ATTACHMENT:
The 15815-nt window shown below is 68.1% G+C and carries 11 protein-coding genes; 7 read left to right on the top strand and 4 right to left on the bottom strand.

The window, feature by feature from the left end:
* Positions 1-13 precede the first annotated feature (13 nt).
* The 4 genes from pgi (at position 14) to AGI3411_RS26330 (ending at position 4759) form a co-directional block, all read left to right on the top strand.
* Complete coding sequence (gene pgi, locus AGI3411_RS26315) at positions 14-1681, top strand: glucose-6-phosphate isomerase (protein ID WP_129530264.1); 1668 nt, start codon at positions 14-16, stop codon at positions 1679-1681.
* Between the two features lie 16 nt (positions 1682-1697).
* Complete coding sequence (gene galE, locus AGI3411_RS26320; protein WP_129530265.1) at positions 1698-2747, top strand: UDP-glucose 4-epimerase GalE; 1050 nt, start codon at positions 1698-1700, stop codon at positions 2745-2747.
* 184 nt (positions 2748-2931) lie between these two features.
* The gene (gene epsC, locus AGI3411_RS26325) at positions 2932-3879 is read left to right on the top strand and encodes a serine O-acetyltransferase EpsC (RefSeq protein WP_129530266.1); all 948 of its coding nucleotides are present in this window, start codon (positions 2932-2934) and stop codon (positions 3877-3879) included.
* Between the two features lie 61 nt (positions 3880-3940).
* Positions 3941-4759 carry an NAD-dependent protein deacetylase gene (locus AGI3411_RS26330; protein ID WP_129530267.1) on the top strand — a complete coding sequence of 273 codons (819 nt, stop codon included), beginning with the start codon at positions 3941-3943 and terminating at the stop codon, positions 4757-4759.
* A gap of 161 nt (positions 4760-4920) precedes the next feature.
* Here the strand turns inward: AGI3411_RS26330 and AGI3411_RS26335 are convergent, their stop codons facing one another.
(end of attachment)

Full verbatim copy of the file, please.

The 15815-nt window shown below is 68.1% G+C and carries 11 protein-coding genes; 7 read left to right on the top strand and 4 right to left on the bottom strand.

The window, feature by feature from the left end:
* Positions 1-13 precede the first annotated feature (13 nt).
* The 4 genes from pgi (at position 14) to AGI3411_RS26330 (ending at position 4759) form a co-directional block, all read left to right on the top strand.
* Complete coding sequence (gene pgi, locus AGI3411_RS26315) at positions 14-1681, top strand: glucose-6-phosphate isomerase (protein ID WP_129530264.1); 1668 nt, start codon at positions 14-16, stop codon at positions 1679-1681.
* Between the two features lie 16 nt (positions 1682-1697).
* Complete coding sequence (gene galE, locus AGI3411_RS26320; protein WP_129530265.1) at positions 1698-2747, top strand: UDP-glucose 4-epimerase GalE; 1050 nt, start codon at positions 1698-1700, stop codon at positions 2745-2747.
* 184 nt (positions 2748-2931) lie between these two features.
* The gene (gene epsC, locus AGI3411_RS26325) at positions 2932-3879 is read left to right on the top strand and encodes a serine O-acetyltransferase EpsC (RefSeq protein WP_129530266.1); all 948 of its coding nucleotides are present in this window, start codon (positions 2932-2934) and stop codon (positions 3877-3879) included.
* Between the two features lie 61 nt (positions 3880-3940).
* Positions 3941-4759 carry an NAD-dependent protein deacetylase gene (locus AGI3411_RS26330; protein ID WP_129530267.1) on the top strand — a complete coding sequence of 273 codons (819 nt, stop codon included), beginning with the start codon at positions 3941-3943 and terminating at the stop codon, positions 4757-4759.
* A gap of 161 nt (positions 4760-4920) precedes the next feature.
* Here the strand turns inward: AGI3411_RS26330 and AGI3411_RS26335 are convergent, their stop codons facing one another.